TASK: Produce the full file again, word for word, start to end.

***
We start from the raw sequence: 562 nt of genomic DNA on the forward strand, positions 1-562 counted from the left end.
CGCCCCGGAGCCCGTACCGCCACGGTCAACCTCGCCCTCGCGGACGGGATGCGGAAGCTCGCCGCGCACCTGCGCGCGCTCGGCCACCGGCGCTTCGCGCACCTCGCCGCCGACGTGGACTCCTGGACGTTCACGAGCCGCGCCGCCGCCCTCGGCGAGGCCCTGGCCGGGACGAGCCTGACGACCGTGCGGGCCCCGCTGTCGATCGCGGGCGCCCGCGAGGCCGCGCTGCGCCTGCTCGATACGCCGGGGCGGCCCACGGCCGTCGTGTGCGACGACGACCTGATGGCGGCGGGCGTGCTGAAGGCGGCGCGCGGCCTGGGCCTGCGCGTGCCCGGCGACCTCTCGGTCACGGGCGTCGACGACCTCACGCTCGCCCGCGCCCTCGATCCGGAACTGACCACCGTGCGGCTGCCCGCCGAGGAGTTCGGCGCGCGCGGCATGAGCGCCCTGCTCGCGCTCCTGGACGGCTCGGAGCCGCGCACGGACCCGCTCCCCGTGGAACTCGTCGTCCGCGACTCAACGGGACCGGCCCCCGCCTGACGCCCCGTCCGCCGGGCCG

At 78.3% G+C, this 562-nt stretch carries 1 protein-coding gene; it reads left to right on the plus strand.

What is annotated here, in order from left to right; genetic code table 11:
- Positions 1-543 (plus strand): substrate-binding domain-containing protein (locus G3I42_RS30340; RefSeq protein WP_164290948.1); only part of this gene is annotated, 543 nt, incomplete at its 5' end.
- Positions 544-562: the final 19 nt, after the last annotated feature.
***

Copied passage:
We start from the raw sequence: 562 nt of genomic DNA on the forward strand, positions 1-562 counted from the left end.
CGCCCCGGAGCCCGTACCGCCACGGTCAACCTCGCCCTCGCGGACGGGATGCGGAAGCTCGCCGCGCACCTGCGCGCGCTCGGCCACCGGCGCTTCGCGCACCTCGCCGCCGACGTGGACTCCTGGACGTTCACGAGCCGCGCCGCCGCCCTCGGCGAGGCCCTGGCCGGGACGAGCCTGACGACCGTGCGGGCCCCGCTGTCGATCGCGGGCGCCCGCGAGGCCGCGCTGCGCCTGCTCGATACGCCGGGGCGGCCCACGGCCGTCGTGTGCGACGACGACCTGATGGCGGCGGGCGTGCTGAAGGCGGCGCGCGGCCTGGGCCTGCGCGTGCCCGGCGACCTCTCGGTCACGGGCGTCGACGACCTCACGCTCGCCCGCGCCCTCGATCCGGAACTGACCACCGTGCGGCTGCCCGCCGAGGAGTTCGGCGCGCGCGGCATGAGCGCCCTGCTCGCGCTCCTGGACGGCTCGGAGCCGCGCACGGACCCGCTCCCCGTGGAACTCGTCGTCCGCGACTCAACGGGACCGGCCCCCGCCTGACGCCCCGTCCGCCGGGCCG

At 78.3% G+C, this 562-nt stretch carries 1 protein-coding gene; it reads left to right on the plus strand.

What is annotated here, in order from left to right; genetic code table 11:
- Positions 1-543 (plus strand): substrate-binding domain-containing protein (locus G3I42_RS30340; RefSeq protein WP_164290948.1); only part of this gene is annotated, 543 nt, incomplete at its 5' end.
- Positions 544-562: the final 19 nt, after the last annotated feature.